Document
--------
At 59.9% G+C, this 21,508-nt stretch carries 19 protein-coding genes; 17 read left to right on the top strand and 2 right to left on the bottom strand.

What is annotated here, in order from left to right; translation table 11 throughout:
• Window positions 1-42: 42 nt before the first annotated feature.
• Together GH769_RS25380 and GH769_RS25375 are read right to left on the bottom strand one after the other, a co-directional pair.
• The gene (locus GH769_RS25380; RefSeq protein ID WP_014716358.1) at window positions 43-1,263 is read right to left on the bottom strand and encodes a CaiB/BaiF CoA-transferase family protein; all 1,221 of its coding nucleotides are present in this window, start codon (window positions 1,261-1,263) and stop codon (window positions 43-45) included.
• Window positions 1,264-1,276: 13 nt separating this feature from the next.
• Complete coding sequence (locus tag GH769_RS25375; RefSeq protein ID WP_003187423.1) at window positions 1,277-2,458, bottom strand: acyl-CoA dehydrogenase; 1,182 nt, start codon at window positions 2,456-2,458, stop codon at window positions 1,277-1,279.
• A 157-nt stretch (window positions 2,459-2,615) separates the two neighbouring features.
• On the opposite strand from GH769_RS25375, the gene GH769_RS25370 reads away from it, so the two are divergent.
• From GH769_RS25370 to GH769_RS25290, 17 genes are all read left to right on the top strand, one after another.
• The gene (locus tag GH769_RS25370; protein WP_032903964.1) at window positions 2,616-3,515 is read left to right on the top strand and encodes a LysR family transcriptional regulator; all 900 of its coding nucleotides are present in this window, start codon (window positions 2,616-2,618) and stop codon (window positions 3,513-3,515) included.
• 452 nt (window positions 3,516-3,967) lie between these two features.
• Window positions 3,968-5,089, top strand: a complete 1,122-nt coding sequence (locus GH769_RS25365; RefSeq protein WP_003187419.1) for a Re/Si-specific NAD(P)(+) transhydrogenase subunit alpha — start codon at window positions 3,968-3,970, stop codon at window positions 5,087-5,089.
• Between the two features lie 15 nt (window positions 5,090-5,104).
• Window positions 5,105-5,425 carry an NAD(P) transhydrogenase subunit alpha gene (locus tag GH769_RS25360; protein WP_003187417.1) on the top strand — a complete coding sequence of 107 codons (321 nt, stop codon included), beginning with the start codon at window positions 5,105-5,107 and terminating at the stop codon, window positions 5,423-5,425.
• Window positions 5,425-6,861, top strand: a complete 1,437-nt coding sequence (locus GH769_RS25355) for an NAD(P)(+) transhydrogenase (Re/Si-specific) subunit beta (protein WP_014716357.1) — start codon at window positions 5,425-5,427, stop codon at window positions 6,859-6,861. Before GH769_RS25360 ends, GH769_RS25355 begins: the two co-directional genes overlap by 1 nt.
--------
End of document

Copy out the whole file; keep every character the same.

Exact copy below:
At 59.9% G+C, this 21,508-nt stretch carries 19 protein-coding genes; 17 read left to right on the top strand and 2 right to left on the bottom strand.

What is annotated here, in order from left to right; translation table 11 throughout:
• Window positions 1-42: 42 nt before the first annotated feature.
• Together GH769_RS25380 and GH769_RS25375 are read right to left on the bottom strand one after the other, a co-directional pair.
• The gene (locus GH769_RS25380; RefSeq protein ID WP_014716358.1) at window positions 43-1,263 is read right to left on the bottom strand and encodes a CaiB/BaiF CoA-transferase family protein; all 1,221 of its coding nucleotides are present in this window, start codon (window positions 1,261-1,263) and stop codon (window positions 43-45) included.
• Window positions 1,264-1,276: 13 nt separating this feature from the next.
• Complete coding sequence (locus tag GH769_RS25375; RefSeq protein ID WP_003187423.1) at window positions 1,277-2,458, bottom strand: acyl-CoA dehydrogenase; 1,182 nt, start codon at window positions 2,456-2,458, stop codon at window positions 1,277-1,279.
• A 157-nt stretch (window positions 2,459-2,615) separates the two neighbouring features.
• On the opposite strand from GH769_RS25375, the gene GH769_RS25370 reads away from it, so the two are divergent.
• From GH769_RS25370 to GH769_RS25290, 17 genes are all read left to right on the top strand, one after another.
• The gene (locus tag GH769_RS25370; protein WP_032903964.1) at window positions 2,616-3,515 is read left to right on the top strand and encodes a LysR family transcriptional regulator; all 900 of its coding nucleotides are present in this window, start codon (window positions 2,616-2,618) and stop codon (window positions 3,513-3,515) included.
• 452 nt (window positions 3,516-3,967) lie between these two features.
• Window positions 3,968-5,089, top strand: a complete 1,122-nt coding sequence (locus GH769_RS25365; RefSeq protein WP_003187419.1) for a Re/Si-specific NAD(P)(+) transhydrogenase subunit alpha — start codon at window positions 3,968-3,970, stop codon at window positions 5,087-5,089.
• Between the two features lie 15 nt (window positions 5,090-5,104).
• Window positions 5,105-5,425 carry an NAD(P) transhydrogenase subunit alpha gene (locus tag GH769_RS25360; protein WP_003187417.1) on the top strand — a complete coding sequence of 107 codons (321 nt, stop codon included), beginning with the start codon at window positions 5,105-5,107 and terminating at the stop codon, window positions 5,423-5,425.
• Window positions 5,425-6,861, top strand: a complete 1,437-nt coding sequence (locus GH769_RS25355) for an NAD(P)(+) transhydrogenase (Re/Si-specific) subunit beta (protein WP_014716357.1) — start codon at window positions 5,425-5,427, stop codon at window positions 6,859-6,861. Before GH769_RS25360 ends, GH769_RS25355 begins: the two co-directional genes overlap by 1 nt.